I think that is interesting, but BBT proponents just don't want to discuss it.

And, I think it would be useful to conduct an experiment to see if the time dilation still correlates with the escape velocity as a function of depth below the surface of a mass. Or, does it correlate with the local gravitational force, instead, which goes to zero in the center of the mass. That would be of direct interest with respect to the observations we have of star orbit velocities inside the mass of galaxies. But, the replies I get are that we already know the answer from the theory, so why bother doing the experiment. Obviously, you do that type of experiment to test the theory. Unwillingness to even consider it is a sure sign of non-scientific thinking.

One of the big problems with current cosmology is that practitioners are clinging to the concept that the universe is basically uniform in all directions, always has been and always will be. And that persists, even with some evidence to the contrary. The main reason it persists is that to think otherwise opens so many possibilities that it would be extremely difficult to make sense of it. And, space "flowing" could do just that.

Remember, I am not claiming to "know" that space "flows". I am only asking how we know that it cannot flow.
 
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Unclear Engineer,
You, I, anything everywhere else, are "event horizons" light cannot and will not 'pass' ("why light cannot get past an event horizon....")! Has never passed / will never pass! (Light is "information" emitted, transmitted, and received!)

FYI, by and by again, career-wise, I just happen to be an "information systems specialist" (computer and communication . . . system and systems), retired!
 
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Helio, I think the analogy is fitting.

But, the problem with the BBT is that it is an extrapolation based on everything going back to a single point. Claiming to stop short of that point by 10^-x inches does not alleviate the issue of why would it even get that small. Unless there is some basis for a beginning, there is a remaining question about whether the BBT extrapolates too far back in time, and whether there are some other phenomena that we are missing that makes for a "bounce" or some other process not headed inexorably to an infinitesimal. The BBT cannot logically escape the infinitesimal just by refusing to talk about it.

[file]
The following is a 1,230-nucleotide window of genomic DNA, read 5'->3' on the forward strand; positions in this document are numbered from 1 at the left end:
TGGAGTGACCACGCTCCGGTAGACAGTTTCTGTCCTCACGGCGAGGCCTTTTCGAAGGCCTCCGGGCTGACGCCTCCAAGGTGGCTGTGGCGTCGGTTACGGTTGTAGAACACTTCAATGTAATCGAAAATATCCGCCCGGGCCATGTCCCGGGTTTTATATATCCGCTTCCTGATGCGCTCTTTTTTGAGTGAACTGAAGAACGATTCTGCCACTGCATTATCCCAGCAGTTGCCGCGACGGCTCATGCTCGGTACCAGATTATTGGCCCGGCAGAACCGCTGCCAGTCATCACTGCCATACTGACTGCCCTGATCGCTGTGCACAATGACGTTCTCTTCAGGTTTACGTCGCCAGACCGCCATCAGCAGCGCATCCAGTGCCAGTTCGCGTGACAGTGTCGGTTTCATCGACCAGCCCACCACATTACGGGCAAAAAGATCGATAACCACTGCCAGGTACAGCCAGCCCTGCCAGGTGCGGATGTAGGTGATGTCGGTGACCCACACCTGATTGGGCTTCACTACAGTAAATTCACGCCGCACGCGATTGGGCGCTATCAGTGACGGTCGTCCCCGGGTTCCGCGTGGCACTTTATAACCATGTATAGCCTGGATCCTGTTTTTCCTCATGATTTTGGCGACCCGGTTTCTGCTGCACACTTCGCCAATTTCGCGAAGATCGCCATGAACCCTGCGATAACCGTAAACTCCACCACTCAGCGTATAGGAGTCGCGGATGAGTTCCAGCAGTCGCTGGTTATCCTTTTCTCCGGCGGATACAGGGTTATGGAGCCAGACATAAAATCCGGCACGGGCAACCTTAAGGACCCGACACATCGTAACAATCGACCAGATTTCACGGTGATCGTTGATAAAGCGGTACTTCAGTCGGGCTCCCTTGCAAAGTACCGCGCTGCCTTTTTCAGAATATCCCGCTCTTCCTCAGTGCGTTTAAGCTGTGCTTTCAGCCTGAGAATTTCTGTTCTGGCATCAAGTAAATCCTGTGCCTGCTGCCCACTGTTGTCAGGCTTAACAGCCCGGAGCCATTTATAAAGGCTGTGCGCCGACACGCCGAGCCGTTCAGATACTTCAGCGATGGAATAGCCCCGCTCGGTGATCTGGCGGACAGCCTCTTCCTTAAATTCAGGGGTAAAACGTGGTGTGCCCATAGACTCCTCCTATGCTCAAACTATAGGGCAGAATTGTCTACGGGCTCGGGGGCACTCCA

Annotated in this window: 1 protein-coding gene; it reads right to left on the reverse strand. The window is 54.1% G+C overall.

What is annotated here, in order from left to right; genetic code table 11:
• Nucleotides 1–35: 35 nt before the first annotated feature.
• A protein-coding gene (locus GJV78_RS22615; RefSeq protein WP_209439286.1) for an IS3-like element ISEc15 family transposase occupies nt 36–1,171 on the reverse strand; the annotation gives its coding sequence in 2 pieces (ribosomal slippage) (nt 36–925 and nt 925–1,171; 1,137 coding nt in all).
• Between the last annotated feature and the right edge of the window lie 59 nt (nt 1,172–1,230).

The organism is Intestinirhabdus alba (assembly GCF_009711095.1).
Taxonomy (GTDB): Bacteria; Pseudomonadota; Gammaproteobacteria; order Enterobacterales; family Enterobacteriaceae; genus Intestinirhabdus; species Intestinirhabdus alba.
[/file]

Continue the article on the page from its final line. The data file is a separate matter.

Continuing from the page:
I don't consider size to be the issue in the extrapolation. The question should be, IMO, is where did all that initial energy come from? Religion or metaphsyics may be the best we can have for a very long time.

But a scientific theory needs to stay within the confines of objectivity. Drifting into areas that are patently untestable is fine for supposition that might, someday, lead somewhere, but BBT shouldn't be drug into this singularity land that looks too often more silly than science.

The other time direction is almost as true. In a trillion years will DE have faded or grown stronger, thus affecting the acceleration rate of BBT at that time? Who can say? Perhaps research will reveal the essence of DE and we can produce a theory that amends BBT, but till then, IMO, this too isn't BBT. I wish it had a name for both temporal ends of the theory. Perhaps BBT++. [C++ is better than C+, ;)] Until BBT can make some DE predictions then that will be the time we may wish to incorporate it.

DE will affect the earlier periods as well. Einstein dumped is cosmological constant, but Lemaitre and Eddington held to it. Lemaitre's 1927 paper showed a graph of the expansion over time. In it he showed and acceleration period that settled into a more linear rate today.

Regarding space "inflating", "expanding" and "warping", it always amuses me that the people who believe that it does those things will also adamantly refuse to consider that space might also "flow". Yet, one explanation of why light cannot get past an event horizon to get out of a black hole likens it to a speedboat trying to go up-river in a waterfall that is going down-river faster than the speedboat can travel.
Yes, I've seen that analogy. Throwing a rock out of a well requires only velocity as is true of a gravity well. The flowing view is problematic for me, admittedly. It's tough enough to imagine that it takes on varying shapes depending on the neighboring mass.

Actually, if you look at it objectively, the escape velocity from a mass correlates exactly with the time dilation in proximity to that mass. And, the Special Relativity time dilation also is the same as would be calculated for an observer standing on the surface of the mass with space flowing by going into the mass at the local escape velocity, when compared to the time seen by another observer at infinite distance from the mass, where the velocity of space into the mass would be zero. In other words, it is the same as the Special Relativity time dilation between 2 observers traveling at different velocities "through space".

I think that is interesting, but BBT proponents just don't want to discuss it.
Well, it's interesting and I wish I knew enough to address it but I tend to stumble with relativity.